Here's an interesting lecture coming up at BHC- done in conjunction with the JMM- in a few weeks that Sara just told me about.
The Risch memorial program is our largest and most important annual event in our calendar year. Each year we focus on a different aspect of the topic of immigration. This year, as JMM looks at cultural ties between the Chinese and the Jewish communities through its Project Mah Jongg exhibit, we have invited a very special expert on the Jews of East Asia to be our featured speaker. Rabbi Marvin Tokayer, former rabbi of the Jewish community of Japan and author of the Fugu Plan, will deliver the keynote presentation From Poverty to Culture: The Refugee Community in Shanghai During World War ll.
You won’t want to miss this powerful evocation of how the 20,000 Jews of Shanghai struggled against impossible odds to not only survive, but thrive in this unexpected refuge. Rabbi Marvin Tokayer will bring to life this unique immigrant story.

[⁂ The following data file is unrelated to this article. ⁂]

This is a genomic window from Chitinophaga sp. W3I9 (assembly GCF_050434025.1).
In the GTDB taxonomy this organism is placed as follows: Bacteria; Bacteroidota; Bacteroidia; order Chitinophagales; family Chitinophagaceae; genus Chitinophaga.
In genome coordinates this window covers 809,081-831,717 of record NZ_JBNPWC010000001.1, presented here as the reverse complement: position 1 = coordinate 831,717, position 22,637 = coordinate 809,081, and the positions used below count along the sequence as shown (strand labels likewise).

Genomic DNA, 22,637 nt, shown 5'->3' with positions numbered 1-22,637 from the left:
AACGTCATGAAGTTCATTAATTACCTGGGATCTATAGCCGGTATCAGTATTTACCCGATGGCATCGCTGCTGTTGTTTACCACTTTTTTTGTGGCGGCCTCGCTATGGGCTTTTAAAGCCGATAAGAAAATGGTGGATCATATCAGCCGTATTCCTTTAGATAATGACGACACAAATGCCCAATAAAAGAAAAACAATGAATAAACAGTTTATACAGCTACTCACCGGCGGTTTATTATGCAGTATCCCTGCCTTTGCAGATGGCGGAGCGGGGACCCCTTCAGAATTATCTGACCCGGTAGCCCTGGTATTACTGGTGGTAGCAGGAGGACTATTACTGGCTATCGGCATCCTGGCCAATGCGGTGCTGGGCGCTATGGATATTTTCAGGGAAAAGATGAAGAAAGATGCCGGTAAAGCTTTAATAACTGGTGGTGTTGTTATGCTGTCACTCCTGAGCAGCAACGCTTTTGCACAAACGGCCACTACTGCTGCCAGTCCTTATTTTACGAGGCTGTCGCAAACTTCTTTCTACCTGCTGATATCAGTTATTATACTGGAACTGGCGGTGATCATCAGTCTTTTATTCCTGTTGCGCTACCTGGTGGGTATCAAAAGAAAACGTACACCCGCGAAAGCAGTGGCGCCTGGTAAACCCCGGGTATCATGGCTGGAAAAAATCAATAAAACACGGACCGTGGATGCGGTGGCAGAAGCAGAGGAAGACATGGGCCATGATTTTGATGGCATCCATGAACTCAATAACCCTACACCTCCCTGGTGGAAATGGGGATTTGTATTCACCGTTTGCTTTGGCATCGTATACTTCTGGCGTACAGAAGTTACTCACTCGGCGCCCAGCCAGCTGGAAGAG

Rabbi Marvin Tokayer served as United States Air Force Chaplain in Japan, upon his discharge he returned to Tokyo to serve for eight years as the rabbi for the Jewish community of Japan. He wrote 20 books in Japanese, including several bestsellers; discovered literally the last of the Chinese Jews; located a long-lost Jewish cemetery in Nagasaki; contributed to the Encyclopedia Judaica; acted as a bridge for many travelers between East and West; served the needs of his congregation; and became spellbound by the threads of a story which he began piecing together. Rabbi Tokayer’s new book, Pepper, Silk and Ivory: Amazing Stories about Jews and the Far East, co-authored with Dr. Ellen Rodman, has just been published.